With so many games against division rivals to kick off the season, it’s pretty imperative that Texas gets off to a quick start. So, how have the Rangers done lately in that regard?
Not so good.
The past five years, the Rangers are twelve games under .500 in April (adding in a few March games). They are burying themselves deep into a hole before they begin. A hole that is hard to get out of. All four of Jeff Banister’s seasons started slowly. It seemed he never had his team ready for the season (or the for the playoffs for that matter). The only season in the past five in which the Rangers had a winning April was Ron Washington’s last April. And that would turn out to be the highlight of his long last miserable season.
It will be curious to compare Chris Woodward’s camps to Jeff Banister’s.
As bad as their Aprils have been, though, Texas’s Julys have been deadly. Like most of America, the Rangers schedule their vacation in July. Not once in the last five Julys have they had a winning record (and if you go back, it’s been seven losing Julys in a row). Twice, they have been abysmal. July of 2014 sealed the Rangers’ last-place fate with a dreary 6-20 month. All that was left was the crying from that point on.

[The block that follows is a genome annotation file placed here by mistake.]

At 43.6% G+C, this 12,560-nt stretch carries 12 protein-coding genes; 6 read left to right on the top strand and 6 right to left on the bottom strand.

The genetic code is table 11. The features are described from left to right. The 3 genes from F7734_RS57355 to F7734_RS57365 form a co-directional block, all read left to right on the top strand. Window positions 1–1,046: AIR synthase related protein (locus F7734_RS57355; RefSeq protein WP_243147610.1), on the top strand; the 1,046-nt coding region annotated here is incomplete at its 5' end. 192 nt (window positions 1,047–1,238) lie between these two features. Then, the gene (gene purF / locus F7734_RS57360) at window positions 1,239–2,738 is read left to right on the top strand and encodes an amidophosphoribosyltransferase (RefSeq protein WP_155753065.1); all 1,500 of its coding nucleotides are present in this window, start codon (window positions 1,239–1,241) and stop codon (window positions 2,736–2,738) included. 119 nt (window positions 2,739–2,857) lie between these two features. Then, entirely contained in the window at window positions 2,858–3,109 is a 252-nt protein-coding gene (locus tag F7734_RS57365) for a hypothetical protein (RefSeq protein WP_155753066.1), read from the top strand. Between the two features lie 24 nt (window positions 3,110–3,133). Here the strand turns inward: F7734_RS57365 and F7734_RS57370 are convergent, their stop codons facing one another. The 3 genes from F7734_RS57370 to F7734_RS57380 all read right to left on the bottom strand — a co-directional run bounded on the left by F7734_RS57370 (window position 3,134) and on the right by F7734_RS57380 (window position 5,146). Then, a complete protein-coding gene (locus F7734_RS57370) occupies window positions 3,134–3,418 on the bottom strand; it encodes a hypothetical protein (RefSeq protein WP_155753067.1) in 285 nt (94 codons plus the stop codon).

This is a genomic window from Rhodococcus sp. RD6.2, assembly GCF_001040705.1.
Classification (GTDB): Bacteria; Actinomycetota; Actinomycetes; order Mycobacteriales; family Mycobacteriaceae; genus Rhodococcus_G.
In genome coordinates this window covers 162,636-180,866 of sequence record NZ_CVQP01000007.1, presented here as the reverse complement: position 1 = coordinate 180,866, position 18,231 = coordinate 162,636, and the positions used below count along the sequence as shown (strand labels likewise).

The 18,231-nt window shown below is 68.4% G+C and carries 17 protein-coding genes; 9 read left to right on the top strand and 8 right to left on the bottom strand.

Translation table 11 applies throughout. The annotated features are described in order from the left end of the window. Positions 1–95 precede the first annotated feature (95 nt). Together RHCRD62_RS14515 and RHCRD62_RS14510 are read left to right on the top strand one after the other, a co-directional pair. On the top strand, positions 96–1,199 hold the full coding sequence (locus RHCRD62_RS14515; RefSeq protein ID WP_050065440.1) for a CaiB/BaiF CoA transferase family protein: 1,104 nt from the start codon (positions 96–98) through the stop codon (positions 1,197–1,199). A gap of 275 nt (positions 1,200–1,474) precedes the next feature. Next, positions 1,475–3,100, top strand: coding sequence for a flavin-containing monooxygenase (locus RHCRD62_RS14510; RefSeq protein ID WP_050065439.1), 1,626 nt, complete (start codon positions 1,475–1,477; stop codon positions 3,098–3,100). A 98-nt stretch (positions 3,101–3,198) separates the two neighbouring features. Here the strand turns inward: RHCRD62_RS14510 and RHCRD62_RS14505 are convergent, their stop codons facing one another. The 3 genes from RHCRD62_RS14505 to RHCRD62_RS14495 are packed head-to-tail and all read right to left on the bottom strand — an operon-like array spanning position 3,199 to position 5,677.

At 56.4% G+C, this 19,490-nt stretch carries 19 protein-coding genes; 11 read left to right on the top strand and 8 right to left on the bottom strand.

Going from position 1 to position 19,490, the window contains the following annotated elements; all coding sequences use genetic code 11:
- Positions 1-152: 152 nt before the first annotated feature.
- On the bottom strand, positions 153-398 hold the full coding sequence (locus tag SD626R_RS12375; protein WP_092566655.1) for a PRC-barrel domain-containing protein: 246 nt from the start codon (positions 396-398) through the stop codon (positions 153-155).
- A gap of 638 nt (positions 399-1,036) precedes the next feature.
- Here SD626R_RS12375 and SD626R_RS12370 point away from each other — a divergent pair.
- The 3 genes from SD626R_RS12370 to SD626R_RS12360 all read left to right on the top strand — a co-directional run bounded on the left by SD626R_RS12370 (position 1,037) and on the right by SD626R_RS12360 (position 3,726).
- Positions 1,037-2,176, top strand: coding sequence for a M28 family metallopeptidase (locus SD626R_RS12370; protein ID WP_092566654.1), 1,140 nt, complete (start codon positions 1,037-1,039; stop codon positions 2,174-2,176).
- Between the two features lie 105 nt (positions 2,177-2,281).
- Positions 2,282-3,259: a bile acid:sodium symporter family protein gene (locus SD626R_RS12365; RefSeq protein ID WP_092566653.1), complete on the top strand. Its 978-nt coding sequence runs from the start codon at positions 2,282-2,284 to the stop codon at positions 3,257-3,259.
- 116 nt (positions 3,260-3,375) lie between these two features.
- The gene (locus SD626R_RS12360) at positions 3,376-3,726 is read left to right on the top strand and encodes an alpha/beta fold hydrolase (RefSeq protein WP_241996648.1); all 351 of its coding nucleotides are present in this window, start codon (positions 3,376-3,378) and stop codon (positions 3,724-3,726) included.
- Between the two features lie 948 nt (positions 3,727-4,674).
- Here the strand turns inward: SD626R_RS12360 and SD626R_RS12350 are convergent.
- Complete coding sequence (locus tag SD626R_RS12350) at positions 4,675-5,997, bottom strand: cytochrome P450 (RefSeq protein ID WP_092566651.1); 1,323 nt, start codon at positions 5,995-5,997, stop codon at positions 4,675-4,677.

The margin for winning and losing isn’t really that dramatic. If you think about it, if a team wins just two more games a month than it loses, it will finish the season twelve games over .500. So, most months are about treading a tick or two above or below, then having one breakout month. But it’s pretty hard to recover from .365 baseball in the dead of summer.
But it’s a new year and a new manager and a new system and a new hope.
Here is a month-by-month breakdown of the Rangers last five seasons, two of which they won the division, two of which they finished in last. The other, right in the middle.